MIT researchers and their colleagues are designing an imaging system that can read closed books.
In the latest issue of Nature Communications, the researchers describe a prototype of the system, which they tested on a stack of papers, each with one letter printed on it. The system was able to correctly identify the letters on the top nine sheets.
This new imaging system will be useful for reading the antique books in Museums without touching them, and it could be used to analyze any materials organized in thin layers, such as coatings on machine parts or pharmaceuticals.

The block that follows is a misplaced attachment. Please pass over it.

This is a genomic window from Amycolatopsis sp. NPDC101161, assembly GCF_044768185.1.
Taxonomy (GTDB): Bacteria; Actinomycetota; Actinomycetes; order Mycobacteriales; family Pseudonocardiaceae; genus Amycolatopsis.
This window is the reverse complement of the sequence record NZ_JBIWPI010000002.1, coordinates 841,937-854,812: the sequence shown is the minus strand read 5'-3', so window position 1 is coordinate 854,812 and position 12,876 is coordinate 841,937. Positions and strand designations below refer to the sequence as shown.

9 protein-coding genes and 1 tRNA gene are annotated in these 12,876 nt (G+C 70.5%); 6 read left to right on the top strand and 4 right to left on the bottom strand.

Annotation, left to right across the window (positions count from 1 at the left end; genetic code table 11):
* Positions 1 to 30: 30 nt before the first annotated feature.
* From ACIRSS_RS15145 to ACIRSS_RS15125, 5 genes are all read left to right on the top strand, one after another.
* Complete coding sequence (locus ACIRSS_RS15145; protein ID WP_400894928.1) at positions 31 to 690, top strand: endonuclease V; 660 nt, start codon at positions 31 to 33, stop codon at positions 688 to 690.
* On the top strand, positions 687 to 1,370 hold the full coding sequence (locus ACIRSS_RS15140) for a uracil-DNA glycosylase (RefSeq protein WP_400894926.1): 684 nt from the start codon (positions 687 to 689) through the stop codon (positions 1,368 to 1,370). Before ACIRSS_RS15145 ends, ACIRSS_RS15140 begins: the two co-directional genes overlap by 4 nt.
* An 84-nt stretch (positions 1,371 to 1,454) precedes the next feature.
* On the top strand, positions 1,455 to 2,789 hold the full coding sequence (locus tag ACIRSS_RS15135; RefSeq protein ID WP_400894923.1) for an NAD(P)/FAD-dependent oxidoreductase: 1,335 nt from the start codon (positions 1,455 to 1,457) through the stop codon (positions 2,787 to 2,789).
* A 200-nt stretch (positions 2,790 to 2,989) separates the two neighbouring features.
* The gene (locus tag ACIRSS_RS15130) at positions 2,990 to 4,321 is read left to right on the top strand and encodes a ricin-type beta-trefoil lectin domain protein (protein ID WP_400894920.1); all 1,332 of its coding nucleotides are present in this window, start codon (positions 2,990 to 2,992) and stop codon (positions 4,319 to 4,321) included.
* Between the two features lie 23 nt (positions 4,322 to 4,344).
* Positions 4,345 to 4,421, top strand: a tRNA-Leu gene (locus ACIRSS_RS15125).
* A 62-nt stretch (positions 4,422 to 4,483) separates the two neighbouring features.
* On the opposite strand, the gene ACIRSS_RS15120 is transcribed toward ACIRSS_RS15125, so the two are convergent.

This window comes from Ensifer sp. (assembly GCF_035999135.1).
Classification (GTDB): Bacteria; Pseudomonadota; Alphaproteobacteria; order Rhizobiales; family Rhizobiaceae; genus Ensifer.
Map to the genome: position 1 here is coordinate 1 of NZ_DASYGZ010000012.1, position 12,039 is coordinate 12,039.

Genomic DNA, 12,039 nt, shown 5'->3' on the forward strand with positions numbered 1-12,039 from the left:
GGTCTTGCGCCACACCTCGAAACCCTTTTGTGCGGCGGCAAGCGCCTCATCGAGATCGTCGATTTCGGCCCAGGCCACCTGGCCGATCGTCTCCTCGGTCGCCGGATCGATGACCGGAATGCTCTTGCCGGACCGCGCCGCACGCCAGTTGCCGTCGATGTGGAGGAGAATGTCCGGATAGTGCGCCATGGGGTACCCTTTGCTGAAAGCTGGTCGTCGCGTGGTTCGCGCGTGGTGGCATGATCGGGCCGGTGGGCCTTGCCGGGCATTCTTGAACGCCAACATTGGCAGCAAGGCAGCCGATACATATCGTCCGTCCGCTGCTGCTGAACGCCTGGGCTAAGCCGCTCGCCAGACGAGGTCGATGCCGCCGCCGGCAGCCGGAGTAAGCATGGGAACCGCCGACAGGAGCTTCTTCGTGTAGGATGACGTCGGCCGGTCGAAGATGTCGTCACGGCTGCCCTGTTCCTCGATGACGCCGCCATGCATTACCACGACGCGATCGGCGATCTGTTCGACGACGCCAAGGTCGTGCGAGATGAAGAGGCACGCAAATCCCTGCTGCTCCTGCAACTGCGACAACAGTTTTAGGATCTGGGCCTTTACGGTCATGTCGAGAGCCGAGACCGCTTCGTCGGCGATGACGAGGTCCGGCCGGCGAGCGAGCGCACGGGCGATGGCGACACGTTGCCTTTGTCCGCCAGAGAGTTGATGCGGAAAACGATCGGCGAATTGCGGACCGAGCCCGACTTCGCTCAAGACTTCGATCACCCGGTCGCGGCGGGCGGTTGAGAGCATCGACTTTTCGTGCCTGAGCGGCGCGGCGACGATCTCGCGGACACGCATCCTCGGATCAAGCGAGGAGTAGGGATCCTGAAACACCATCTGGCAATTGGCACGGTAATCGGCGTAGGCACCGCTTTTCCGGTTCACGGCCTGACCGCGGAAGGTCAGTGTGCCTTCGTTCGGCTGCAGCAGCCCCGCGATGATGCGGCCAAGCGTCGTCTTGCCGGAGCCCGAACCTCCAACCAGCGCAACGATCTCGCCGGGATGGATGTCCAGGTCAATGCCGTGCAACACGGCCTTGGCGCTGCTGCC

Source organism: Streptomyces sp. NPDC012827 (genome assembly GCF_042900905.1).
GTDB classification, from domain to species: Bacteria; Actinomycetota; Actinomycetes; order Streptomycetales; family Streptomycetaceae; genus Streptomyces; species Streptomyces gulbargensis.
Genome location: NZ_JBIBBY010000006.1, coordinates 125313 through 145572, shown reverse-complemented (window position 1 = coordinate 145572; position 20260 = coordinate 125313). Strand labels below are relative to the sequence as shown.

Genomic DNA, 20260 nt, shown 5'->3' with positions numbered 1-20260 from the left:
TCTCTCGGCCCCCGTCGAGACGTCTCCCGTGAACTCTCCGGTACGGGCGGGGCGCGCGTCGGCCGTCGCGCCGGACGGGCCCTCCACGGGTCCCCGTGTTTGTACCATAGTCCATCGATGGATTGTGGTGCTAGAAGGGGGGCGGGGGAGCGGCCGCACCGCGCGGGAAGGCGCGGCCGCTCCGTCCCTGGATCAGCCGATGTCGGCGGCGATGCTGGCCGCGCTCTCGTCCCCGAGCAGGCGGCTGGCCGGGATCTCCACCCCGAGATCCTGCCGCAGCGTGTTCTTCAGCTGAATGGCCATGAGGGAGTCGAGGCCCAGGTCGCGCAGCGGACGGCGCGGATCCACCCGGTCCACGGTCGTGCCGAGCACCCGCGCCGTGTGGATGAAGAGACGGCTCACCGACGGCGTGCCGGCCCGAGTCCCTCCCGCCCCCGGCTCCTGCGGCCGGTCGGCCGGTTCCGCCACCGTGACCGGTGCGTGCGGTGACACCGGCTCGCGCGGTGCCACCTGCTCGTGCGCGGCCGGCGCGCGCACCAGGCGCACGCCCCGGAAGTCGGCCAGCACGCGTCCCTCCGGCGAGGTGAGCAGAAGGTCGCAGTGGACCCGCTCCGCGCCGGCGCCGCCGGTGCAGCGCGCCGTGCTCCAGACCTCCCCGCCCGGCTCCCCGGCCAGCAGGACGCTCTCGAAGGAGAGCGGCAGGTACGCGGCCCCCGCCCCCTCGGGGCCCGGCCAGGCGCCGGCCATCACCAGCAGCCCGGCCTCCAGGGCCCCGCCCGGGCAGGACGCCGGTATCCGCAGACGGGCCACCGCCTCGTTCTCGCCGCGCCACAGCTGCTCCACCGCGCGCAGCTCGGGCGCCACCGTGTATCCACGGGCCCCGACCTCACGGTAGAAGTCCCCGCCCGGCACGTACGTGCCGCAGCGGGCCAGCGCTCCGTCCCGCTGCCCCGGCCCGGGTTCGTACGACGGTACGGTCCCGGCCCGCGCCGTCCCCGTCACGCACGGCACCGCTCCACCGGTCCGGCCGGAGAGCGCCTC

Anyway, currently the cost of this system is around 100k, so it is still not in a position to be mass-produced for everyday use.
Video Courtesy: Future Avenues and MIT Media Lab
Photo courtesy of Barmak Heshmat.
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